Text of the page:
At one end of the bridge, we found ourselves taking photos from a tea farm among many other tourists.
Obviously the bridge spans over the valley with nine arches.
On top of the Nine Arches Bridge, tourists take pictures from the tracks.
From the other end of the bridge, we walked uphill to reach another lookout and get a nice look of the bend of the bridge.
Everyone to and from Ella would need to walk through a railway tunnel.
Many tourists see walking through the tunnel as a unique experience and a photo opportunity.
Despite there were only a handful of trains passing through each day, we still had a slightly uncomfortable feeling while walking through the tunnel, as if a train could appear suddenly from the other end.
Beyond the tunnel, we continued to walk on the tracks for about half an hour.
Passing by a number of railway signage as we approach Ella.
At last, Ella station was in sight.
After all the track walking, we finally saw the sign that everyone, both locals and tourists, ignored, “Walk on the Railway Line is Prohibed.”
After a quick lunch at Pal Haveli Hotel, we hopped on the prearranged car for Jaisalmer, the golden city of Rajasthan. Before reaching Jaisalmer, we made a brief stop at Osian, a desert oasis famous for its ancient temples and camel safaris. At 15:00, our driver dropped us off at a dusty street intersection in Osian. Our driver spoke no English and we didn’t have a proper map of Osian. Google Map wasn’t helpful either for locating where we were. We followed a street lined with religious and souvenir shops and hoped that it would lead us to the town centre. We soon arrived at a temple. Judging from its archways and entrance stairway, we thought it should be Sachiya Mata, the temple that we intended to visit.
Osian was sleepy and we could hardly see a tourist. Even local pilgrims were fewer than expected. Originally a popular religious and trading hub in the Thar Desert, Osian has seen better days before Muhammad of Ghor and his Turkish and Muslim armies sacked the town in 1195 CE. Today it is no more than a quiet small town 40km north of Jodhpur with a handful of ruined temples. In its heyday between the 8th and 12th century, dozens of Brahmanical and Jain temples flourished in Osian, making the town a hub for camel caravans and Hindu and Jain pilgrims.
Built by Parmar king Upaldev for his kulderi (family deity), the Hindu mother goddess Sachiya, the Sachiya Mata Temple dated back to the 8th century.
Construction was made in different phases. The last changes were made in the 12th century.
Today, visitors can tour around the complex, experience the sacred ambience of occasional religious ceremonies and admire the thousand year old statues and paintings.
After walking up the archways, we passed through the main prayer hall and the Garbhagriha (inner sanctum that houses the deity) and reached the roof terrace.
The temple’s roof terrace was dominated by the shikhara or “mountain peak”.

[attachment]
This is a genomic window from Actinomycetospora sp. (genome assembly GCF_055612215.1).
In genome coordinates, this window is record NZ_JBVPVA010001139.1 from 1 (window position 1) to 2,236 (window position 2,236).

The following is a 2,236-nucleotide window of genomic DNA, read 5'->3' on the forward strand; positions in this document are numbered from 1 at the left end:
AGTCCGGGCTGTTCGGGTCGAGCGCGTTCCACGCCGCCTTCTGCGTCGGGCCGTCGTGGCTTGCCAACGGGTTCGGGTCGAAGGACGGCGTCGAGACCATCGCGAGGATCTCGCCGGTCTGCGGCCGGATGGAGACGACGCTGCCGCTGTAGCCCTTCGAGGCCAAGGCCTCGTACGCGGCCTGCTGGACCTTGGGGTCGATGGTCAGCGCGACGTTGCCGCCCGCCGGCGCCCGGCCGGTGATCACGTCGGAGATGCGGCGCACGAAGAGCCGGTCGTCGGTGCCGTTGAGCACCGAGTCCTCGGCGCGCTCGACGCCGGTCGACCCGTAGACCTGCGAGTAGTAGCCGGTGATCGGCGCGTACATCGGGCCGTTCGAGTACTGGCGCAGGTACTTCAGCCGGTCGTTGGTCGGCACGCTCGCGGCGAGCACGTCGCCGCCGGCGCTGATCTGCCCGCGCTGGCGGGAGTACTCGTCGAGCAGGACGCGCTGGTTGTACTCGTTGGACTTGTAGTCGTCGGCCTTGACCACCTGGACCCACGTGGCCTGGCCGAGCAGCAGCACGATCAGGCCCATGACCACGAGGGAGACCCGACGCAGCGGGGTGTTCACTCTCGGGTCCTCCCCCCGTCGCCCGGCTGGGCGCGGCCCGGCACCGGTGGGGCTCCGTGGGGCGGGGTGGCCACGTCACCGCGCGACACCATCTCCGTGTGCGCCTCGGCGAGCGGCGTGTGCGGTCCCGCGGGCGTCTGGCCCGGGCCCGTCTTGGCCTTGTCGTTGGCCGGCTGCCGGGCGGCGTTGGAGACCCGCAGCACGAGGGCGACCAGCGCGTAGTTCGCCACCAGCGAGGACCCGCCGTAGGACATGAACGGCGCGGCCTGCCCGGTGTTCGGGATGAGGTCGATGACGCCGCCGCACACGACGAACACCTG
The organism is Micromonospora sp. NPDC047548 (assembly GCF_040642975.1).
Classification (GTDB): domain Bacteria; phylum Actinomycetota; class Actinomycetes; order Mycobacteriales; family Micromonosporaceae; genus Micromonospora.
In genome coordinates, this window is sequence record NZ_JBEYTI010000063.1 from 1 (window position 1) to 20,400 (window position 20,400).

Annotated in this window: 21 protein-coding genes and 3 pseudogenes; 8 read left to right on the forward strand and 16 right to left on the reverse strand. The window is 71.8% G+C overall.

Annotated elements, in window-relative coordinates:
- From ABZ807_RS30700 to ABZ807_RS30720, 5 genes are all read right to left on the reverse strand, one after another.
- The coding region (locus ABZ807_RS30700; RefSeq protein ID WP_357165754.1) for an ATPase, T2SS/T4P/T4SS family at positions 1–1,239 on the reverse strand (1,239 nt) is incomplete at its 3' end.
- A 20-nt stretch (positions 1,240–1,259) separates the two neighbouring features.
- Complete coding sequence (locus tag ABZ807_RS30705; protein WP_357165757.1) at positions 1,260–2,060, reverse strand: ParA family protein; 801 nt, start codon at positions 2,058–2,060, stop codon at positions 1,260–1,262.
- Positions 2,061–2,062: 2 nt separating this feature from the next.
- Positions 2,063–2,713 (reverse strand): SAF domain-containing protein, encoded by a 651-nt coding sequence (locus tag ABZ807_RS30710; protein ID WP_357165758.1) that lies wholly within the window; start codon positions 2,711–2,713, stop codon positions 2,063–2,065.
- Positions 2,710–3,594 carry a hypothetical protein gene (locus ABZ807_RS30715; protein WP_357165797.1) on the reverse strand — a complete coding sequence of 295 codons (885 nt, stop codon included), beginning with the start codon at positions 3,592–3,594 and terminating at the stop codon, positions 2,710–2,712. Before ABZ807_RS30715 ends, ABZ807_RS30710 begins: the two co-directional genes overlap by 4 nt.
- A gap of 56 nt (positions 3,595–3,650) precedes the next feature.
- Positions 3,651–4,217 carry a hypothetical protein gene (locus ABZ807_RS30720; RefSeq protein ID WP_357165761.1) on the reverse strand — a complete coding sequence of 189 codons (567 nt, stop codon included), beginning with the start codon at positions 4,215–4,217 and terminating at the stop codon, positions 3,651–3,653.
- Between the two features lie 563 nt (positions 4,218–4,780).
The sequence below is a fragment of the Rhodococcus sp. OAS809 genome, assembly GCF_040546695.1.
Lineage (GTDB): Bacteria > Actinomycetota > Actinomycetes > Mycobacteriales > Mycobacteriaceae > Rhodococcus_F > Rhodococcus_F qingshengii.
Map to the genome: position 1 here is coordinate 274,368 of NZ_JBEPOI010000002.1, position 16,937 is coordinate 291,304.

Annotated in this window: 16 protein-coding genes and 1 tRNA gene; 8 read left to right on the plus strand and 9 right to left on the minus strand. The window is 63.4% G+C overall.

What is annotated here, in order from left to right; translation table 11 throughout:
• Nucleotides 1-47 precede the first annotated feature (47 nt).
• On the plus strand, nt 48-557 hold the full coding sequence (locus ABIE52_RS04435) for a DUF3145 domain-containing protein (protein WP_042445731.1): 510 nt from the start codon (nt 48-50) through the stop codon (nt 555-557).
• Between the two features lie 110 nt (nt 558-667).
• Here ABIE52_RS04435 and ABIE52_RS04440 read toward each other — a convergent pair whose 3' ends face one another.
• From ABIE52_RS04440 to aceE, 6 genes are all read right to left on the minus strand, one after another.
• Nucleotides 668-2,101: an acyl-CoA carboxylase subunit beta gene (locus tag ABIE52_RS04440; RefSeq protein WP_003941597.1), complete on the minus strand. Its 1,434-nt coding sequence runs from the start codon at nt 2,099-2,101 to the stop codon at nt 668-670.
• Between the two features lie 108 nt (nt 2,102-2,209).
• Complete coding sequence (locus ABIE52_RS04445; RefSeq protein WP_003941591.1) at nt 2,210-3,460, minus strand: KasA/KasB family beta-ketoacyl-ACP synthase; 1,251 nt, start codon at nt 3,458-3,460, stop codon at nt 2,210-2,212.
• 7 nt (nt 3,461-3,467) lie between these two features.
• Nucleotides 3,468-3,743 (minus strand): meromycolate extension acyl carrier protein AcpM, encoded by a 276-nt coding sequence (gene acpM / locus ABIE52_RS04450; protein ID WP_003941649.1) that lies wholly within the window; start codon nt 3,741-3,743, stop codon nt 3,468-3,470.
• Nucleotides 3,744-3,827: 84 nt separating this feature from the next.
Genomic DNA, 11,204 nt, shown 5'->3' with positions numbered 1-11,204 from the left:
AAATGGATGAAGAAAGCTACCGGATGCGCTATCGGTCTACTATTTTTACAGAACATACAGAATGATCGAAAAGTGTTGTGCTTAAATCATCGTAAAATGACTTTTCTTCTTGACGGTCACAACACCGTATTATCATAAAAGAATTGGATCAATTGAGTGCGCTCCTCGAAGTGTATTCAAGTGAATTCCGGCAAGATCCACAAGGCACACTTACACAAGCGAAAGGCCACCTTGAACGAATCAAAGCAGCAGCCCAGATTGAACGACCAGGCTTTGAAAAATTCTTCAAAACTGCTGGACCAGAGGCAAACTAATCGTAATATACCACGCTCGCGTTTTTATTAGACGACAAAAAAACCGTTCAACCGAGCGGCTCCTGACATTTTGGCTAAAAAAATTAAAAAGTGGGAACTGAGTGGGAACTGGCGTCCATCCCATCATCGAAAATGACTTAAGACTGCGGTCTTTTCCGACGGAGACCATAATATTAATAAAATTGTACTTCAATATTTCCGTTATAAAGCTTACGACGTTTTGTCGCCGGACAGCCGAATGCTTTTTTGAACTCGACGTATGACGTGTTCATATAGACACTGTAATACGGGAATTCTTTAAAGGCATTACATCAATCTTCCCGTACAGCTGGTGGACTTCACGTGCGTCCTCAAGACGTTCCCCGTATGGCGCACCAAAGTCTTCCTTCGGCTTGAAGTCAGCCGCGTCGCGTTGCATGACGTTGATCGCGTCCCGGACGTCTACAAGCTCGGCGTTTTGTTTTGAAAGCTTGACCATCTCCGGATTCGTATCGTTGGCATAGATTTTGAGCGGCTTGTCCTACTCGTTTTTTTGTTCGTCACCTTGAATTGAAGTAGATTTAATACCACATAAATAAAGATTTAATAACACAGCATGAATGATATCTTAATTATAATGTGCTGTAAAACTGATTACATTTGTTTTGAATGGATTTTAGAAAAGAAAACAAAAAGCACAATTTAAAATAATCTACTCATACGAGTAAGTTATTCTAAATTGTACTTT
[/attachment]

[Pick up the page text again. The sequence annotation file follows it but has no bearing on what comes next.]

Shikhara or “mountain peak” is a common feature in a Hindu or Jain temple.
The shikhara is ornately decorated with stone carvings.
Some ornaments can be dated back to over a thousand years.
Kautuka or red and yellow ritual threads are left on the fence right by a shikhara tower.
Throughout the complex there are multiple levels of terraces, shikhara towers, and pavilions.
Inside the mandapa (grand hall), a wide range of colourful tiles have been used as decorations.
We stopped for a while to admire the exquisite lotus ceiling carved with beautiful figures over the mandapa (grand hall).
Small shrines could be found throughout the temple complex of Sachiya Mata.
Both Hindu and Jain pilgrims would come to worship at Sachiya Mata.
With building elements and ornaments ranging from over a thousand years ago to the present, we were literally surrounded by layers of history as we wandered around the complex.
Ater staying for 40 minutes at the temple, it was time for us to move on.
We walked down the beautiful archways one last time. Soon we returned to where we were dropped off and were glad to see our driver getting the car ready for the remaining leg of our journey to Jaisalmer.
Posts on 2018 Rajasthan:-
Day 1: Jodhpur
DAY 1.1: IN TRANSIT TO RAJASTHAN
DAY 1.2: PAL HAVELI & THE OMELETTE MAN, Jodhpur
DAY 1.3: SPLENDOR OF THE SUN FORT, Mehrangarh, Jodhpur
DAY 1.4: SUNSET OVER THE BLUE CITY, Mehrangarh, Jodhpur
DAY 1.5: SADAR MARKET AND GHANTA GHAR CLOCKTOWER, Jodhpur
Day 2: Jodhpur, Osian, Jaisalmer
DAY 2.1: MARBLE CENOTAPH JASWANT THADA, Jodhpur
DAY 2.2: MEDIEVAL STEPWELLS, Mahila Bagh Ka Jhalra, Gulab Sagar, & Toorji Ka Jhalra, Jodhpur
DAY 2.3: PILGRIM OASIS IN THAR DESERT, Sachiya Mata Temple, Osian
DAY 2.4: SUNRISE AT THE FIRST GATE OF GOLDEN FORT, Jaisalmer
Day 4: Jaisalmer
DAY 4.1: RESERVOIR OF THE GOLDEN CITY, Gadsisar Lake, Jaisalmer
DAY 4.2: ARCHITECTURAL JEWEL OF RAJASTHAN, Patwon Ki Haveli Part 1, Jaisalmer
DAY 4.3: ARCHITECTURAL JEWEL OF RAJASTHAN, Patwon Ki Haveli Part 2, Jaisalmer
DAY 4.4: DESERT HERITAGE, Hotel Nachana Haveli and Thar Heritage Museum, Jaisalmer
DAY 4.5: LAST STROLL IN THE GOLDEN CITY, Jaisalmer
Day 8: Bhangarh, Abhaneri & Agra
DAY 8.1: ON THR ROAD TO AGRA